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Discussion Starter · #5 ·
If I remember right reading this, the black population plummeted by the tens of thousands as they has to move out after the highways were built. And the highways were only half the problem! After all where are all those cars going to park? You guessed it, parking lots. They had to tear down tons of buildings just to build on ground parking spots! How urban planners could let the happen across the country is honestly quite sickening.

Here use this site to see pics of cities 60 years ago and you can slide a slider across the pics to see before and after of cities including Miami. Look at how much buildings were destroyed for highways and even worse for parking lots. http://iqc.ou.edu/2014/12/18/60yrssoutheast/
 

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Discussion Starter · #7 ·
Other cities are starting to tear down part of their highways, such as Detroit and believe it or not Houston. One of the big areas of the USA that are thinking about tearing down highways are located in the Midwest due to declining populations and wanting to increase their tax bases.

It is going to be very hard and take a long time, but I hope so much that our cities can be taken back from cars and given to people by tearing down and replacing the overabundance of highways and parking lots that destroyed US cities tax bases and populations which led to more poverty and then led to higher crime which then led to white flight and even less tax income and then a feedback loop.
 

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I'd be 100% in favor and genuinely think any negatives would be overwhelmed by the positive effects.

It's not as if we don't have existing examples. Portland famously took down I-5 in their urban core (very contentiously and with much hand-wringing) years ago and the result has been terrific. A complete eyesore gone. Neighborhoods reconnected. And traffic? Negligible difference according to nearly everything I've ever read about it. Amazingly enough (I'm being facetious here) people can and WILL find other ways to get where they're going...including alternate routes that don't send a huge percentage of commuters headed to the same arteries at the same time. Which kind of IS what traffic jams are largely all about in the first place.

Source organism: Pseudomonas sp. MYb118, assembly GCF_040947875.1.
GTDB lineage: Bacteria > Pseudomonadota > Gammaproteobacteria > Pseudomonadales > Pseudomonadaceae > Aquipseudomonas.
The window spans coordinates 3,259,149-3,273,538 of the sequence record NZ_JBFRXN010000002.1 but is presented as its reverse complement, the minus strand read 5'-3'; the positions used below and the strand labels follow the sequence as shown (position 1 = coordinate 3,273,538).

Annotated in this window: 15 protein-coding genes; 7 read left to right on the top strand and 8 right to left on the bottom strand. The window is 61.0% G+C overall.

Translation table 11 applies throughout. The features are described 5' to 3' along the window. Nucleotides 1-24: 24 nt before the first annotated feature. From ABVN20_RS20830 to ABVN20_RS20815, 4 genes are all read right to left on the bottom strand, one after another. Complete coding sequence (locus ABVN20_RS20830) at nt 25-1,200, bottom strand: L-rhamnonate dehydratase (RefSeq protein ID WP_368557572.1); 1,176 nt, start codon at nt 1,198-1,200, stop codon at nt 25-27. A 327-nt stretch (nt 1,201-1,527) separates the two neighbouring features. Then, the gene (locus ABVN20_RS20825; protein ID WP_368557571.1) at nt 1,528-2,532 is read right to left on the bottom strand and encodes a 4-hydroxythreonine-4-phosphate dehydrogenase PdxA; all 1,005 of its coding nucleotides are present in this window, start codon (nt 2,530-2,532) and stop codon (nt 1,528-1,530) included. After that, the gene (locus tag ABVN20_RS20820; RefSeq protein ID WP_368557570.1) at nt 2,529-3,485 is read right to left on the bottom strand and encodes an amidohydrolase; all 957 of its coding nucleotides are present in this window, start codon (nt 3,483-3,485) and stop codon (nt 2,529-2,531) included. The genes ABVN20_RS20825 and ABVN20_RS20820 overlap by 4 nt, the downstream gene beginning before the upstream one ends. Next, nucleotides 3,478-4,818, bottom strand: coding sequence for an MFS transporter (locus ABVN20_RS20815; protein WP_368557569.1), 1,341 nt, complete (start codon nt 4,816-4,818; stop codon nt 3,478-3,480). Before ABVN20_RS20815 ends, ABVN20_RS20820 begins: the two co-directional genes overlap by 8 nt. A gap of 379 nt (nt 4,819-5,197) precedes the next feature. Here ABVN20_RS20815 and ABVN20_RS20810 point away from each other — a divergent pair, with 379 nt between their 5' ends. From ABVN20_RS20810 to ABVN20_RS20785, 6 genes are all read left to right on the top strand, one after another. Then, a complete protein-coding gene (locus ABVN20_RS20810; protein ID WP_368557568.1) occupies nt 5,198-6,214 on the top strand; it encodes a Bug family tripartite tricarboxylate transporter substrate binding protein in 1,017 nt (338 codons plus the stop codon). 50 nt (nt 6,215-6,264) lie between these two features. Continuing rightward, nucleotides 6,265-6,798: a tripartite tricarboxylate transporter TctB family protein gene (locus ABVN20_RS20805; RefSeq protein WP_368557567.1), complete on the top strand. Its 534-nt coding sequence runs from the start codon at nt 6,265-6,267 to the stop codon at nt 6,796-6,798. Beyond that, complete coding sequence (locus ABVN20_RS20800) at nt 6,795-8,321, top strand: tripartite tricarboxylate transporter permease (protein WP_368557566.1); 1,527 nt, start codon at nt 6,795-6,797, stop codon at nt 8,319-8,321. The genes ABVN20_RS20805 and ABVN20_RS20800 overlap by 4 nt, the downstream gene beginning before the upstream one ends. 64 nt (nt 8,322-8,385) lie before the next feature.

The other alternative is to bury an interstate underground and reconnect the old street grid above. Boston has done that (at great expense) and Philadelphia has similar plans with 95 since most of it in the historic core is below ground-level already. Probably not a realistic option in Miami given the water table and the staggering cost of overcoming that.

So...the Portland model of simply eliminating it? YES. I'd end the damn thing at the 836 interchange and then give it a year of grief and chaos or whatever until everyone realized the city was better for it. That Overtown could once again be a neighborhood. That you would not have this monstrous, ugly, concrete beast putting cars before street life. That you would open up that strip for housing and park space. That it would all be that ephemeral quality of just being NICER without it. And ultimately (as Portland---a rapidly growing city has shown) not at all the precursor of a traffic nightmare.